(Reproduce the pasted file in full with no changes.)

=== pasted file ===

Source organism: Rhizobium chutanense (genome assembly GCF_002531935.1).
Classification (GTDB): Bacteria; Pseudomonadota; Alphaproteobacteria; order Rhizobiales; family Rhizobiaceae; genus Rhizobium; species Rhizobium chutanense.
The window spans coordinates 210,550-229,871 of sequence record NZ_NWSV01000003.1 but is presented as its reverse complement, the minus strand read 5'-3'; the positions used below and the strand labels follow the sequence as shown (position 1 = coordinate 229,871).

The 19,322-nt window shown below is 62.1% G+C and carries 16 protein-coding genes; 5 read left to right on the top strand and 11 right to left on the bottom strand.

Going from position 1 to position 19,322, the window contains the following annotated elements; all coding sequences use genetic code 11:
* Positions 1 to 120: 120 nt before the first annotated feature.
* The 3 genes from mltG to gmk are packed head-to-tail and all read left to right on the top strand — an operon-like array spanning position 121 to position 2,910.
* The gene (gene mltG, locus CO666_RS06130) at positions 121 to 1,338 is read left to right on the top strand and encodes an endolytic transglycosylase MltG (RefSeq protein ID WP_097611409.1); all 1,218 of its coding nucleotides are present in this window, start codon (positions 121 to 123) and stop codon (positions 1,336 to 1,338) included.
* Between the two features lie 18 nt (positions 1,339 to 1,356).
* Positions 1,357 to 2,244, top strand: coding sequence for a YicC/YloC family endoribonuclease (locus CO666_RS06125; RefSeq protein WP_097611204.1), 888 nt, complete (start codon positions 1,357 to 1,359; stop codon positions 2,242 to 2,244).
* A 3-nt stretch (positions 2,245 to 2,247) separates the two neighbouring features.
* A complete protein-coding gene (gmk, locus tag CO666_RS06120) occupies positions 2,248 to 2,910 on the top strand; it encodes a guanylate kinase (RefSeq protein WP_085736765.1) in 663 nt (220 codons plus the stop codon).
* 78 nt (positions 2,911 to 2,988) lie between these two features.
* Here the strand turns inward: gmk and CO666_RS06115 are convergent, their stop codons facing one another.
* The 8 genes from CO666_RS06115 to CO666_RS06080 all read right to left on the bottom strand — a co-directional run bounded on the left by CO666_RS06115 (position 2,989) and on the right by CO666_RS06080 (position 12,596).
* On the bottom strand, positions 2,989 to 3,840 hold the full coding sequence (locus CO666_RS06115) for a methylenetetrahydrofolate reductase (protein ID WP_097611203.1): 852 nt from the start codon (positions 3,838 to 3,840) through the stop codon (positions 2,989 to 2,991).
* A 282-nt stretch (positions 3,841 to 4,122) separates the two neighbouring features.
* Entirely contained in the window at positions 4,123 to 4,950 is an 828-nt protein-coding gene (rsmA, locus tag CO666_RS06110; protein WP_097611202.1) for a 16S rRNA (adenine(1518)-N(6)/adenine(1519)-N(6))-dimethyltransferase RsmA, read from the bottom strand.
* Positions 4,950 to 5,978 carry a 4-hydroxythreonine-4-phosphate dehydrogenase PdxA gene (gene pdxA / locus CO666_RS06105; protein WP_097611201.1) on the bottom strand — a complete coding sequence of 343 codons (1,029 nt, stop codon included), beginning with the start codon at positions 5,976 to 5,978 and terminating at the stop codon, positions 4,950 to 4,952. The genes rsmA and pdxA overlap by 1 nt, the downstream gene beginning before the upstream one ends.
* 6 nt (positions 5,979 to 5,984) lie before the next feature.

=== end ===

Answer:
Source organism: Rhizobium chutanense (genome assembly GCF_002531935.1).
Classification (GTDB): Bacteria; Pseudomonadota; Alphaproteobacteria; order Rhizobiales; family Rhizobiaceae; genus Rhizobium; species Rhizobium chutanense.
The window spans coordinates 210,550-229,871 of sequence record NZ_NWSV01000003.1 but is presented as its reverse complement, the minus strand read 5'-3'; the positions used below and the strand labels follow the sequence as shown (position 1 = coordinate 229,871).

The 19,322-nt window shown below is 62.1% G+C and carries 16 protein-coding genes; 5 read left to right on the top strand and 11 right to left on the bottom strand.

Going from position 1 to position 19,322, the window contains the following annotated elements; all coding sequences use genetic code 11:
* Positions 1 to 120: 120 nt before the first annotated feature.
* The 3 genes from mltG to gmk are packed head-to-tail and all read left to right on the top strand — an operon-like array spanning position 121 to position 2,910.
* The gene (gene mltG, locus CO666_RS06130) at positions 121 to 1,338 is read left to right on the top strand and encodes an endolytic transglycosylase MltG (RefSeq protein ID WP_097611409.1); all 1,218 of its coding nucleotides are present in this window, start codon (positions 121 to 123) and stop codon (positions 1,336 to 1,338) included.
* Between the two features lie 18 nt (positions 1,339 to 1,356).
* Positions 1,357 to 2,244, top strand: coding sequence for a YicC/YloC family endoribonuclease (locus CO666_RS06125; RefSeq protein WP_097611204.1), 888 nt, complete (start codon positions 1,357 to 1,359; stop codon positions 2,242 to 2,244).
* A 3-nt stretch (positions 2,245 to 2,247) separates the two neighbouring features.
* A complete protein-coding gene (gmk, locus tag CO666_RS06120) occupies positions 2,248 to 2,910 on the top strand; it encodes a guanylate kinase (RefSeq protein WP_085736765.1) in 663 nt (220 codons plus the stop codon).
* 78 nt (positions 2,911 to 2,988) lie between these two features.
* Here the strand turns inward: gmk and CO666_RS06115 are convergent, their stop codons facing one another.
* The 8 genes from CO666_RS06115 to CO666_RS06080 all read right to left on the bottom strand — a co-directional run bounded on the left by CO666_RS06115 (position 2,989) and on the right by CO666_RS06080 (position 12,596).
* On the bottom strand, positions 2,989 to 3,840 hold the full coding sequence (locus CO666_RS06115) for a methylenetetrahydrofolate reductase (protein ID WP_097611203.1): 852 nt from the start codon (positions 3,838 to 3,840) through the stop codon (positions 2,989 to 2,991).
* A 282-nt stretch (positions 3,841 to 4,122) separates the two neighbouring features.
* Entirely contained in the window at positions 4,123 to 4,950 is an 828-nt protein-coding gene (rsmA, locus tag CO666_RS06110; protein WP_097611202.1) for a 16S rRNA (adenine(1518)-N(6)/adenine(1519)-N(6))-dimethyltransferase RsmA, read from the bottom strand.
* Positions 4,950 to 5,978 carry a 4-hydroxythreonine-4-phosphate dehydrogenase PdxA gene (gene pdxA / locus CO666_RS06105; protein WP_097611201.1) on the bottom strand — a complete coding sequence of 343 codons (1,029 nt, stop codon included), beginning with the start codon at positions 5,976 to 5,978 and terminating at the stop codon, positions 4,950 to 4,952. The genes rsmA and pdxA overlap by 1 nt, the downstream gene beginning before the upstream one ends.
* 6 nt (positions 5,979 to 5,984) lie before the next feature.